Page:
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Service Above Self
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ATLANTA - Shepherd Center in Buckhead is one of the only private hospitals in the country to develop a dedicated and separate military patient program.
It’s called the SHARE Initiative.
SHARE is an acronym for Shaping Hope And Recovery Excellence. This unique Shepherd Center program is helping military veterans who are trying to make the transition back to civilian life while dealing with physical, psychological, and emotional wounds from combat.
“Iraq, Spain, Afghanistan,” said Jonathan Mayberry.
Occupational therapy is part of the routine at Shepherd Center for retired Army Sergeant Jonathan Mayberry and retired Marine Lance Corporal Mason Blankenship. They look healthy now, but both were severely injured in combat—Blankenship in Afghanistan, and Mayberry in Iraq.
“I took shrapnel to the side of the face and a pretty bad concussion. And then two days later I was hit in the back of the head by an IED with shrapnel and took a concussion and took a pretty bad back injury from that,” said Jonathan Mayberry, US Army, retired.
“We sustained a pretty big blast to the side of our truck and I was knocked unconscious. I didn’t think I had an injury at the time, I just thought I got knocked out,” said Mason Blankenship, USMC, retired.
But both men suffered significant injuries that have become common among soldiers returning from combat.
“A lot of them have had multiple blast injury exposures. In addition to that they’ve been in some very difficult situations so you have a combination of multiple mild traumatic brain injuries and the cumulative effects of that, as well as the possibility of post traumatic stress disorder coming on as well,” said Dr. Andrew Dennison of the Shepherd Center.
“Came back and emotional problems started getting to me, PTSD, and the TBI and cognitive, not remembering, just small things and then they grew into bigger problems,” said Mayberry.
“I started getting night terrors, couldn’t concentrate. Couldn’t really do my job. So I started trying to get help for that and it just kept getting worse and worse,” said Blankenship.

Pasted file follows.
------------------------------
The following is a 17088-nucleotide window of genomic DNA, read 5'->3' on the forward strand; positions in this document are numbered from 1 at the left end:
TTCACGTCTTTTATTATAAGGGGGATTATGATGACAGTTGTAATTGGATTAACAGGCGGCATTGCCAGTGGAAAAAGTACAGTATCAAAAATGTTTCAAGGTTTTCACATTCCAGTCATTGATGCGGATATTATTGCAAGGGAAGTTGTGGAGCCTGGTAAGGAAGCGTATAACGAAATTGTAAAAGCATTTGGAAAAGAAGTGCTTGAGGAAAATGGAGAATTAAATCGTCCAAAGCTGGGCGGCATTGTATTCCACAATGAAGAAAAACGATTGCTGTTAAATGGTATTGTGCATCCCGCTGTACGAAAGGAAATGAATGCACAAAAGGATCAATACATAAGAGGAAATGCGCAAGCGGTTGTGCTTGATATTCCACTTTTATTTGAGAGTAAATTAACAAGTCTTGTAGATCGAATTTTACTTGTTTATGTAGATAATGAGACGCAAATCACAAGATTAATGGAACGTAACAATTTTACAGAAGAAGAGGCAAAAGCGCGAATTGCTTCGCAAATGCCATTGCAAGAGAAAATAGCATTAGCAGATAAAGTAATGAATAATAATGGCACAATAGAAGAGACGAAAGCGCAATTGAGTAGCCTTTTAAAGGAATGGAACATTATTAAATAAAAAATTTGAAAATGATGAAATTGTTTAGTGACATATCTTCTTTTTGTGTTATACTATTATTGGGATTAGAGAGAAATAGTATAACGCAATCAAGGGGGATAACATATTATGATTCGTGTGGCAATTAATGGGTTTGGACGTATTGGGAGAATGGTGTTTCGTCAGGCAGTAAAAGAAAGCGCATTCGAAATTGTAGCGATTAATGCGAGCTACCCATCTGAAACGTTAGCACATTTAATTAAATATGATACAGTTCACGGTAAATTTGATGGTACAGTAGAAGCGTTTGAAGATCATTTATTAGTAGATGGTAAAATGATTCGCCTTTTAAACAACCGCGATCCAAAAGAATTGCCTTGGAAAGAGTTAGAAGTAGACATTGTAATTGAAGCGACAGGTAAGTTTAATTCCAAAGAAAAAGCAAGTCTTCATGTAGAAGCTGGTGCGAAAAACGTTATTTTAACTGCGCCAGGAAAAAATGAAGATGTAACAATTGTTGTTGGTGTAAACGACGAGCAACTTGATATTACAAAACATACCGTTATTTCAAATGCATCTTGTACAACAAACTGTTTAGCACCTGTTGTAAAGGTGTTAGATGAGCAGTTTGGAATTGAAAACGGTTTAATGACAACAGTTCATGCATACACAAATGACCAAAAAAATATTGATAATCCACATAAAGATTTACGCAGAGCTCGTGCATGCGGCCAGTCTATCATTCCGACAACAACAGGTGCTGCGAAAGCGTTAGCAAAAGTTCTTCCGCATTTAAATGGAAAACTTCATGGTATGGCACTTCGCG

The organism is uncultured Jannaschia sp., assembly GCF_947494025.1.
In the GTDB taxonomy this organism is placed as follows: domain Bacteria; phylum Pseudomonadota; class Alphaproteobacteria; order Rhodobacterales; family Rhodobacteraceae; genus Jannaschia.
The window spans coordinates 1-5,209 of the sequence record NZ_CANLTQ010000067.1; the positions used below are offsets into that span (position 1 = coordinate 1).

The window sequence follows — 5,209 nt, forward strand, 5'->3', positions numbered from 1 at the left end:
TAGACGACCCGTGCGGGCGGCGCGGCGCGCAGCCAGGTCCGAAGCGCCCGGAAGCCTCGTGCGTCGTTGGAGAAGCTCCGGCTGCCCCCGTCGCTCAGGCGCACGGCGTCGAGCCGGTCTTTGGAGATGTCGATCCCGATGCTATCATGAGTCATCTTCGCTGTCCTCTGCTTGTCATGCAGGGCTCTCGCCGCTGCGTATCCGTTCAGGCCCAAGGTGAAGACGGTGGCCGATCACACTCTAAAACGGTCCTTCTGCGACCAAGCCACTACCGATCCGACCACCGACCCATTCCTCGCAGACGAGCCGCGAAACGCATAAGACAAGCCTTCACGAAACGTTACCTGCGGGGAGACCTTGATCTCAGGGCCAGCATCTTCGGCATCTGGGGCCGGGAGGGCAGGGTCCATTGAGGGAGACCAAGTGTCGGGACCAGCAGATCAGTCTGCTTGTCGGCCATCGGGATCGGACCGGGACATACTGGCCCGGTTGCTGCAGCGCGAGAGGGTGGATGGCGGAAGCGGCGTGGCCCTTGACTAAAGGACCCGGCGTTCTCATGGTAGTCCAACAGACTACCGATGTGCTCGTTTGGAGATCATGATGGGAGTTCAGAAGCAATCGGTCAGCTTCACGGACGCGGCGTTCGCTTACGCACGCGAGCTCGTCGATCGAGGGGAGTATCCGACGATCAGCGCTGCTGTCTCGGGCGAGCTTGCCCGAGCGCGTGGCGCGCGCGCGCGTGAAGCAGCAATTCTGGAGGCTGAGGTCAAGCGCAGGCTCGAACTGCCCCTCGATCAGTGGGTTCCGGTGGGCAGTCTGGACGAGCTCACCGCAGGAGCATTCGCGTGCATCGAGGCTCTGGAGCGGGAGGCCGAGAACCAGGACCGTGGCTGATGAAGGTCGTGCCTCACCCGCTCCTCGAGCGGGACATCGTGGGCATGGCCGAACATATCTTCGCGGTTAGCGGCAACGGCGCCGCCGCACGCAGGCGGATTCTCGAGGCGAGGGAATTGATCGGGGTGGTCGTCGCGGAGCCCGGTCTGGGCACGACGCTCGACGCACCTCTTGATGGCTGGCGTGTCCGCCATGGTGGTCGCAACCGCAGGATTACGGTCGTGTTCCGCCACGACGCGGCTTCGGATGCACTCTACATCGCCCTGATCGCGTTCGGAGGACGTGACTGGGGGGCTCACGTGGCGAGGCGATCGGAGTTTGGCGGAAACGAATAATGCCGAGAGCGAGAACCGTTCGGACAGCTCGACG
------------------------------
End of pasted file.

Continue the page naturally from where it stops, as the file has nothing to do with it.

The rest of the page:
From activities to improve their visual field to the opportunity to swim in the big tank at the Georgia Aquarium, both men are now finding the help they need through the SHARE military initiative at Shepherd Center, an especially designed one-stop shop program for their complex injuries, that provides doctors, therapists, and psychologists all under one roof.
“I’ve been going through speech therapy. I’ve been going through cognitive therapy. Exposure therapy, like going out to the community going grocery shopping in crowds—teaching us the tools so we can live life outside of here,” said Mayberry.
“Really it has turned me around. I’ve noticed myself starting to laugh again, starting to feel other emotions other than anger. You can get help. You can change, and that’s what I’ve accomplished here,” said Blankenship.
“It’s kind of like peeling layers off an onion, as you keep on managing one of the problems, there is another problem underneath, l but if you keep hacking away at it, a lot of these guys are doing spectacularly better by the time they leave,” said Dennison.
And one of the added benefits is the Bridge program, which provides a case manager that follows the veteran for up to a year and a half or more after they leave.
In three years, the SHARE Initiative has helped 317 US service men and women.